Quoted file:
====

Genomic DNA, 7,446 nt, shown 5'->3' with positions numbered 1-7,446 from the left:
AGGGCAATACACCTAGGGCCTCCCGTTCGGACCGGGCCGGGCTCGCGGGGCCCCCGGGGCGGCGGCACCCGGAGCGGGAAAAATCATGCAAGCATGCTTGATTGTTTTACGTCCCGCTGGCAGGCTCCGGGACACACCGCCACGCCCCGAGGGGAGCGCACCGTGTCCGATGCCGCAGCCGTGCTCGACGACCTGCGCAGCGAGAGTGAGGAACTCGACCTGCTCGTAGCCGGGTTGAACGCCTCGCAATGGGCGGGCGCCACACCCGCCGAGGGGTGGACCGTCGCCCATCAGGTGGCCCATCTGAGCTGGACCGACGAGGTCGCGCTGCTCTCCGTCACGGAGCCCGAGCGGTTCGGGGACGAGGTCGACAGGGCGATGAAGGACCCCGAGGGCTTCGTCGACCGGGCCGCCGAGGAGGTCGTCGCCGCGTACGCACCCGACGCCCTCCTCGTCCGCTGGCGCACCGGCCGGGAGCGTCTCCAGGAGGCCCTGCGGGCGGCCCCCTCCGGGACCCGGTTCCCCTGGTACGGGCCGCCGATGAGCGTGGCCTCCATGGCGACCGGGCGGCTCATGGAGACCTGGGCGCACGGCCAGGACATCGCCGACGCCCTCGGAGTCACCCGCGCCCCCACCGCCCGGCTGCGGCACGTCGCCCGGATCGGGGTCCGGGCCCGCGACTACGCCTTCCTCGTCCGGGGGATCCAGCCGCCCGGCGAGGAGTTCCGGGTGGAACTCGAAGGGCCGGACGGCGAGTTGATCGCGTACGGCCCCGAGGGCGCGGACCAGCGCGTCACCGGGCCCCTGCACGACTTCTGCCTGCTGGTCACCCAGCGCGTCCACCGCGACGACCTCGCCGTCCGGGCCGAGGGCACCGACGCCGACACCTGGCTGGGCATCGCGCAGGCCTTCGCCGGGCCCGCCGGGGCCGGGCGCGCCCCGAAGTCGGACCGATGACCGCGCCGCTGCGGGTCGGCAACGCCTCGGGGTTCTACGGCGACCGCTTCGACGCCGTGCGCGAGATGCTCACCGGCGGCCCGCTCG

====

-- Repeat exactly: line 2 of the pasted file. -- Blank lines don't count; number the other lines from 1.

AGGGCAATACACCTAGGGCCTCCCGTTCGGACCGGGCCGGGCTCGCGGGGCCCCCGGGGCGGCGGCACCCGGAGCGGGAAAAATCATGCAAGCATGCTTGATTGTTTTACGTCCCGCTGGCAGGCTCCGGGACACACCGCCACGCCCCGAGGGGAGCGCACCGTGTCCGATGCCGCAGCCGTGCTCGACGACCTGCGCAGCGAGAGTGAGGAACTCGACCTGCTCGTAGCCGGGTTGAACGCCTCGCAATGGGCGGGCGCCACACCCGCCGAGGGGTGGACCGTCGCCCATCAGGTGGCCCATCTGAGCTGGACCGACGAGGTCGCGCTGCTCTCCGTCACGGAGCCCGAGCGGTTCGGGGACGAGGTCGACAGGGCGATGAAGGACCCCGAGGGCTTCGTCGACCGGGCCGCCGAGGAGGTCGTCGCCGCGTACGCACCCGACGCCCTCCTCGTCCGCTGGCGCACCGGCCGGGAGCGTCTCCAGGAGGCCCTGCGGGCGGCCCCCTCCGGGACCCGGTTCCCCTGGTACGGGCCGCCGATGAGCGTGGCCTCCATGGCGACCGGGCGGCTCATGGAGACCTGGGCGCACGGCCAGGACATCGCCGACGCCCTCGGAGTCACCCGCGCCCCCACCGCCCGGCTGCGGCACGTCGCCCGGATCGGGGTCCGGGCCCGCGACTACGCCTTCCTCGTCCGGGGGATCCAGCCGCCCGGCGAGGAGTTCCGGGTGGAACTCGAAGGGCCGGACGGCGAGTTGATCGCGTACGGCCCCGAGGGCGCGGACCAGCGCGTCACCGGGCCCCTGCACGACTTCTGCCTGCTGGTCACCCAGCGCGTCCACCGCGACGACCTCGCCGTCCGGGCCGAGGGCACCGACGCCGACACCTGGCTGGGCATCGCGCAGGCCTTCGCCGGGCCCGCCGGGGCCGGGCGCGCCCCGAAGTCGGACCGATGACCGCGCCGCTGCGGGTCGGCAACGCCTCGGGGTTCTACGGCGACCGCTTCGACGCCGTGCGCGAGATGCTCACCGGCGGCCCGCTCG